As the election season winds down, voters are caught between scary movie and farce.
Thanks to a Tar Heel friend who alerted me to issue ads in the North Carolina senate race, I now know that "for six years the policies of Barack Obama and Kay Hagan have dominated Washington." Karl Rove's American Crossroads, you see, is touting Republican Thom Tillis.
For months the Democratic Congressional Campaign Committee has raised funds with emails titled "Devastating defeat" and "All hope is lost." Happily, hope is revived if I donate a mere $5, and it's Triple-Matched! One subject line sadly failed: "This is a long email. Please read the whole thing."
Last weekend I got an appeal from DCCC signed by public-minded diva Barbra Streisand, with lines like: "The deficit is rapidly dropping and is just 2.8% of GDP -- the lowest since 2007." At first I doubted she had such expertise, but then I remembered she brought in her movie Yentl at only 11 percent over budget.
Meanwhile, marriage equality is sweeping the nation, while dejected opponents invoke the End Times. When a U.S. District Court ruling on October 17 made Arizona the 31st marriage equality state, Gov. Jan Brewer slammed "unelected federal judges" for robbing citizens of the right to make laws directly. I wonder if those who say this have ever taken a civics class. The Constitution affirms no right to make laws by ballot measure, but it does guarantee equal protection. Why should people expect a veto on their neighbors' marital decisions?
The real problem the right has with our judiciary is that it interferes with their efforts to stampede the public. A stampede helps you enact your agenda as rapidly and with as little scrutiny as possible. James Madison worried that minorities could be tyrannized by the majority as much as by a king. The federal judiciary is part of the checks and balances he and others designed to prevent tyranny from below as well as above.
In this election, the Republican Party is winning the sweepstakes for stampeding voters to avoid examination of its record. Panic and outrage are the best ways to provoke a stampede. In the late 17th century, an accusation of witchcraft could eliminate a rival. In the early 20th century, the alleged rape of a white woman could set off destruction of an entire black community with nary a whisper of due process. Today, the favored goblins are Islamist head-choppers and sick Africans.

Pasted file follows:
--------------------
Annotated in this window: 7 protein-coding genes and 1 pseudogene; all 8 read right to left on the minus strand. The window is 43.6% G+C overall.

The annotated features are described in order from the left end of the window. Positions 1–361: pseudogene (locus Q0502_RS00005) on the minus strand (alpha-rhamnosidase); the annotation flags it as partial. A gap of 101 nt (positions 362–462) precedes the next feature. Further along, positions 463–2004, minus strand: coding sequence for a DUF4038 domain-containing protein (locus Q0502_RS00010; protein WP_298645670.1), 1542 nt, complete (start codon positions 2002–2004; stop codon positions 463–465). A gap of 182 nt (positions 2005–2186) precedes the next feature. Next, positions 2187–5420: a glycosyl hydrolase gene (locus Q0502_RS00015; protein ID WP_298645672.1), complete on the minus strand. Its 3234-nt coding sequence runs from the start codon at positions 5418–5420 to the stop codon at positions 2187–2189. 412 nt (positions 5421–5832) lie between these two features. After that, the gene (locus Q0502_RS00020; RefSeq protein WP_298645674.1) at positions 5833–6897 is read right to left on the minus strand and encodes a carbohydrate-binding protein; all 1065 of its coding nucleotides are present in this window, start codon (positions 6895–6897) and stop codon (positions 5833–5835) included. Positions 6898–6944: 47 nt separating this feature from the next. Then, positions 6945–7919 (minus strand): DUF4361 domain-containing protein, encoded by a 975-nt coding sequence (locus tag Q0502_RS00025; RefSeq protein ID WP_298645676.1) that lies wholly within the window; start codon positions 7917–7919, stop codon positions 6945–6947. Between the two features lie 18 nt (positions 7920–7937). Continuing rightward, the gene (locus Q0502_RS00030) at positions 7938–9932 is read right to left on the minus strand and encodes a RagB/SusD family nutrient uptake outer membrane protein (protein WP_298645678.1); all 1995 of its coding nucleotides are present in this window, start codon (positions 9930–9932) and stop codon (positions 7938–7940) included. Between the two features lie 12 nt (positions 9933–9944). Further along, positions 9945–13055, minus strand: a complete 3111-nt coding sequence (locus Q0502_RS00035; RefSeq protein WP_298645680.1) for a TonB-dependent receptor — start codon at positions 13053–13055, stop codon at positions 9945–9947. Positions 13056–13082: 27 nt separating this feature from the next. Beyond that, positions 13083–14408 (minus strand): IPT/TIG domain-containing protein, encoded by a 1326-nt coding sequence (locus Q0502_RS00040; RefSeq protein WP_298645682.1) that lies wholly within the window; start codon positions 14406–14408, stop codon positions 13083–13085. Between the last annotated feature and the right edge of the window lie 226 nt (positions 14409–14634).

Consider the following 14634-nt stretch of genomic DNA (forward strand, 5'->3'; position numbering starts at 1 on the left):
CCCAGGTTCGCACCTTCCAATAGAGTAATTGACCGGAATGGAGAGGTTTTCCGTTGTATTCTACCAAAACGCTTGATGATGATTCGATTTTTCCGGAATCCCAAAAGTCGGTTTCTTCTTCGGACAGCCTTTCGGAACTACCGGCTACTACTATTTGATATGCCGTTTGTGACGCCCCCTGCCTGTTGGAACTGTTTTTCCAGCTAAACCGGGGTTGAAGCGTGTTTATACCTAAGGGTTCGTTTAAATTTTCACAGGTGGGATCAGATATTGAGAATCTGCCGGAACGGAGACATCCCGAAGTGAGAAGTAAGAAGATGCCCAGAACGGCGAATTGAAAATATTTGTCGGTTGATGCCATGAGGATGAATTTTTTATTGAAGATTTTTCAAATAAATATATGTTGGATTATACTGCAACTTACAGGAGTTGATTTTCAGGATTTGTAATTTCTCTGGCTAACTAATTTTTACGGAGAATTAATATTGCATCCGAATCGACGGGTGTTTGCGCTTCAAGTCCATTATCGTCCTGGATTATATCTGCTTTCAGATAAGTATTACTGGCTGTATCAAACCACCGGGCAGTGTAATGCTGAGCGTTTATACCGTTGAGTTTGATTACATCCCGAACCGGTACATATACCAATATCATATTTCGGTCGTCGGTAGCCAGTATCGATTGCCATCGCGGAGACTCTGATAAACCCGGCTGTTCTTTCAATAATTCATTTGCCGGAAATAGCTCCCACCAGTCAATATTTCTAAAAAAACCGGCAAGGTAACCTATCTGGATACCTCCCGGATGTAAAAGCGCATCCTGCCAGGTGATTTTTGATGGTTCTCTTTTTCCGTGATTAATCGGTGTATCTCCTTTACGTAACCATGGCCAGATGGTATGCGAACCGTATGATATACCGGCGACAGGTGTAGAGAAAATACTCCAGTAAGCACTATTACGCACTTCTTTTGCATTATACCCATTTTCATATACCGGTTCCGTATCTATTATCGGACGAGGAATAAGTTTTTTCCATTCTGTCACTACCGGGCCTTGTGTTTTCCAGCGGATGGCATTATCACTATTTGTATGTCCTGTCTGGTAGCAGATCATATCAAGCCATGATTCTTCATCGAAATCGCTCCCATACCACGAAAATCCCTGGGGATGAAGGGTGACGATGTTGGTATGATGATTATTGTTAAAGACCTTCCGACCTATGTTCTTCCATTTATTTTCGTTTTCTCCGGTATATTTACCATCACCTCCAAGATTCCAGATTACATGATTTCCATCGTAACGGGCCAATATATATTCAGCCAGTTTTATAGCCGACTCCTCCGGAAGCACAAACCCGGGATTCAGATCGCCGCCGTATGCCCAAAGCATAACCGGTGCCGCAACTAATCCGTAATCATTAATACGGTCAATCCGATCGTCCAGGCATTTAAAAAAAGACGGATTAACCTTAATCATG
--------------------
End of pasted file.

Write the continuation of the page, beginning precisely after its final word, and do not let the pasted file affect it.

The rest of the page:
None of this could withstand critical inquiry; but politicians exploit our herd instinct. A beloved Psalm, after all, portrays us as sheep needing a shepherd. The faithful are called a flock. Using the brains that God gave us to think for ourselves is condemned as vanity. One of the strongest social forces is ostracism of anyone who rocks the boat. We picture ourselves as a nation of rugged frontiersmen, yet react to each new threat like a victim in a horror movie.
It is as implausible that we are helpless against ISIS attacks as it is that we are less able to stop Ebola than Senegal. Republicans are merely trading on our worst instincts to win an election. The shortage of Profiles in Courage among Democrats notwithstanding, if you are equally scornful of both major parties then you may have missed patriotic scenes like that of GOP senators faulting public health failures while refusing to confirm a Surgeon General.
Tea Partiers love to quote Jefferson, "The tree of liberty must be refreshed from time to time with the blood of patriots and tyrants." Their bloody fantasies make especially relevant John Philpot Curran's words from 1790: "It is the common fate of the indolent to see their rights become a prey to the active. The condition upon which God hath given liberty to man is eternal vigilance."
As of October 19, statistician Nate Silver gave Republicans a 62 percent chance of taking the Senate. Go prove him wrong, but consider this: if the GOP wins, Mitch McConnell will have to contend with the ambitions of Sens. Ted Cruz, Rand Paul, and Marco Rubio. Perhaps Log Cabin Republicans can welcome him to the Majority Leader's office with a two-year supply of rainbow-colored antacids.